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Change management: Five steps to managing change resistance

By Victoria Harrer, Organizational Change Management Practice Lead, Arbela Technologies

Don’t let change resistance derail your next project! Even if the project provides a critical improvement to a problem that has been plaguing your organization for years, there can still be resistance to the change. Comfort with the status quo is extraordinarily powerful. Fear of moving into an unknown future state creates anxiety and stress, even if the current state is painful.

When preparing for a change initiative, spend time before the project launches to look at likely sources of resistance. Most often, you will know the area or group that will provide the greatest resistance to the change. Use this knowledge to be proactive about where resistance is likely to come from and the objections that drive this resistance. Then, act ahead of time before the resistance impacts the project.

Try using these five steps to help manage change resistance on your next project:

  1. Listen and Understand Objections - A critical step any organization can take when managing change resistance is to listen. Quite often employees simply want to be heard and to voice their objections. Understanding these objections can provide a clear path toward resolution. Listening can also help identify misunderstandings about the change.
  2. Focus on What Needs to Change - For most change initiatives, it is effective to let go of how things were and focus on what needs to change. This process transfers ownership of the solution to the employee. Employee that feel part of the process will naturally begin to take ownership and support the change.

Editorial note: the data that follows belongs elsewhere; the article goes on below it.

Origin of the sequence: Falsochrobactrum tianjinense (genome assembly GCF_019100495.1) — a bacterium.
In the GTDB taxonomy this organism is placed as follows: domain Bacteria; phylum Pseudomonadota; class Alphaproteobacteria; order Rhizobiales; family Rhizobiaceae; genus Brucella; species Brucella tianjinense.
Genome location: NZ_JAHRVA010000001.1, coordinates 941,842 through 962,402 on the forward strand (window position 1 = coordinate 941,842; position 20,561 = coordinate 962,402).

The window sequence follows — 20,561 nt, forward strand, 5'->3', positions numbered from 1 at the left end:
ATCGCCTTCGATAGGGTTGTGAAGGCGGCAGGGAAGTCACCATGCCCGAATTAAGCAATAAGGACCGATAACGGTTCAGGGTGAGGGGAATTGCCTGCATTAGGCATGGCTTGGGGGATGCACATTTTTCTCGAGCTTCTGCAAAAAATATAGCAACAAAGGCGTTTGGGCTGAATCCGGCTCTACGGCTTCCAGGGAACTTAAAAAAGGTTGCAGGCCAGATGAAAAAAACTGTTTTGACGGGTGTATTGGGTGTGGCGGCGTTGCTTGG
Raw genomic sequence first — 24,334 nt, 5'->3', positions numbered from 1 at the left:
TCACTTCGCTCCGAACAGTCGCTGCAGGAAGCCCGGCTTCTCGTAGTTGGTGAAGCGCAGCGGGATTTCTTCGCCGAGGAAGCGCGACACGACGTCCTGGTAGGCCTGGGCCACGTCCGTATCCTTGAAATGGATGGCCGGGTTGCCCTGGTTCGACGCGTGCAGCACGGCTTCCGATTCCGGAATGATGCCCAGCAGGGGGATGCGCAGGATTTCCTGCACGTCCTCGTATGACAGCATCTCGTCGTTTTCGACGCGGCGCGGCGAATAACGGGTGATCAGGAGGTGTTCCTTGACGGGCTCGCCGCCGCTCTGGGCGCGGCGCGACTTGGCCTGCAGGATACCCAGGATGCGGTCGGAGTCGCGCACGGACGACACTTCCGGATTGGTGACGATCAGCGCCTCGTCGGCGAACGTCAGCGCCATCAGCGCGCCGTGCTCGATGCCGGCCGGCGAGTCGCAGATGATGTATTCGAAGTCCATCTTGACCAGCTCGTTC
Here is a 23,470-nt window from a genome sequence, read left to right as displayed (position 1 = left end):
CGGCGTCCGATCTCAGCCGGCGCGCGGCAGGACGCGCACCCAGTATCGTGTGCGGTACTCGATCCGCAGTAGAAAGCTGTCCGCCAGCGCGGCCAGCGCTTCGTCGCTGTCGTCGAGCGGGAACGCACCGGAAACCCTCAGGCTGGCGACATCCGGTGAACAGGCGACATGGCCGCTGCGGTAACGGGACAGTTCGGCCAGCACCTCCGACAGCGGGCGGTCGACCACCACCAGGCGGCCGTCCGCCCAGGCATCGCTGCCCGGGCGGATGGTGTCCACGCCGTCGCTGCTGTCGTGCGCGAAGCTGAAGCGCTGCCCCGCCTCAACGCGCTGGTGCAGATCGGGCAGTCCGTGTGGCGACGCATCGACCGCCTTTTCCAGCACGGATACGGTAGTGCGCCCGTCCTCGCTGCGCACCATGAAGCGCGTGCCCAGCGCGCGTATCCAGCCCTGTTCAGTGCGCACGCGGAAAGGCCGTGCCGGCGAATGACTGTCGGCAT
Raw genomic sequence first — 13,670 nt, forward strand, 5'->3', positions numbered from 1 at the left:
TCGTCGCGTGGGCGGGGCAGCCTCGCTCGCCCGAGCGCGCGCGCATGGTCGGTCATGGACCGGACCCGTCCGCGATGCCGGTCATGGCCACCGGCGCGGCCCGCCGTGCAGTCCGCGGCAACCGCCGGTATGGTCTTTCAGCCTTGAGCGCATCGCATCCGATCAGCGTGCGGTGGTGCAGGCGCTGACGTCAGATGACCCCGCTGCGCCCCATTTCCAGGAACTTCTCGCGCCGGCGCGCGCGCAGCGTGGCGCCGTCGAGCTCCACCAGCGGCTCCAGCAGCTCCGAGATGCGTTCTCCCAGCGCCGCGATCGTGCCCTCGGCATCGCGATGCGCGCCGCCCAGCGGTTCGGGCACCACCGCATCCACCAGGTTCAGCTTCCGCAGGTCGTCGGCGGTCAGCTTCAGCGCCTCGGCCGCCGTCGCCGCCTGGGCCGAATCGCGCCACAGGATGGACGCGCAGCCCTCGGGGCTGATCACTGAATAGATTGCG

3. Remove Barriers - Fully understand the individual situation with an employee. What may appear to be resistance or objections to the change may be a barrier that the employee cannot see past. Personal Barriers can relate to family, personal issues, physical limitations or money. Determine ways that the business may be able to address and remove these barriers early in the project.
  4. Create Excitement and Opportunity - Most employees will respond to the opportunity for a better future. Demonstrate the benefits of change in real and tangible ways, through the success of pilot programs and testing trials. Build excitement through strong leadership, employees will follow a leader who can create hope and whom they respect and trust.
  5. Provide Incentives and Rewards - By providing recognition of achievements and project milestones with increased compensation or a bonus program, employees will feel appreciated for their hard work on the project. Celebrate the successful completion of the project to reinforce the positive benefits of the change initiative.

Learn more about Arbela's change management services and how it can help achieve your business objectives for implementing Dynamics 365.